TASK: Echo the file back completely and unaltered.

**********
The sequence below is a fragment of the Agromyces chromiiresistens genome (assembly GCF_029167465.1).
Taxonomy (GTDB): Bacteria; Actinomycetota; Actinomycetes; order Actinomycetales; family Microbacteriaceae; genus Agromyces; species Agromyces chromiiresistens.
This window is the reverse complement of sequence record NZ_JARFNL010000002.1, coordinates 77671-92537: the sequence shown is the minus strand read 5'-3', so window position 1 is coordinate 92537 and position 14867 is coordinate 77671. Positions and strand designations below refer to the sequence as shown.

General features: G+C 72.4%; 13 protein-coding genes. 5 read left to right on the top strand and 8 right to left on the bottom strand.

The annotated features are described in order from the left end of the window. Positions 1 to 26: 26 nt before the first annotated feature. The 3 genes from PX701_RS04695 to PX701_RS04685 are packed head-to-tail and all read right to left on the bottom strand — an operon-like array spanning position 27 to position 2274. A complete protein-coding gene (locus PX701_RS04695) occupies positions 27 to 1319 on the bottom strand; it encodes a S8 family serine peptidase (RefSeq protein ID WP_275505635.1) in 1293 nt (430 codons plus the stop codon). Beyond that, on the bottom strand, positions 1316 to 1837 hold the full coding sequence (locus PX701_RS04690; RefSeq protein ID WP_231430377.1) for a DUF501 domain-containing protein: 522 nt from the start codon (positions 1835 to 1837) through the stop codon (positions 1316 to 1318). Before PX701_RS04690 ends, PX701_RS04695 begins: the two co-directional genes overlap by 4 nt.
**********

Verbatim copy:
The sequence below is a fragment of the Agromyces chromiiresistens genome (assembly GCF_029167465.1).
Taxonomy (GTDB): Bacteria; Actinomycetota; Actinomycetes; order Actinomycetales; family Microbacteriaceae; genus Agromyces; species Agromyces chromiiresistens.
This window is the reverse complement of sequence record NZ_JARFNL010000002.1, coordinates 77671-92537: the sequence shown is the minus strand read 5'-3', so window position 1 is coordinate 92537 and position 14867 is coordinate 77671. Positions and strand designations below refer to the sequence as shown.

General features: G+C 72.4%; 13 protein-coding genes. 5 read left to right on the top strand and 8 right to left on the bottom strand.

The annotated features are described in order from the left end of the window. Positions 1 to 26: 26 nt before the first annotated feature. The 3 genes from PX701_RS04695 to PX701_RS04685 are packed head-to-tail and all read right to left on the bottom strand — an operon-like array spanning position 27 to position 2274. A complete protein-coding gene (locus PX701_RS04695) occupies positions 27 to 1319 on the bottom strand; it encodes a S8 family serine peptidase (RefSeq protein ID WP_275505635.1) in 1293 nt (430 codons plus the stop codon). Beyond that, on the bottom strand, positions 1316 to 1837 hold the full coding sequence (locus PX701_RS04690; RefSeq protein ID WP_231430377.1) for a DUF501 domain-containing protein: 522 nt from the start codon (positions 1835 to 1837) through the stop codon (positions 1316 to 1318). Before PX701_RS04690 ends, PX701_RS04695 begins: the two co-directional genes overlap by 4 nt.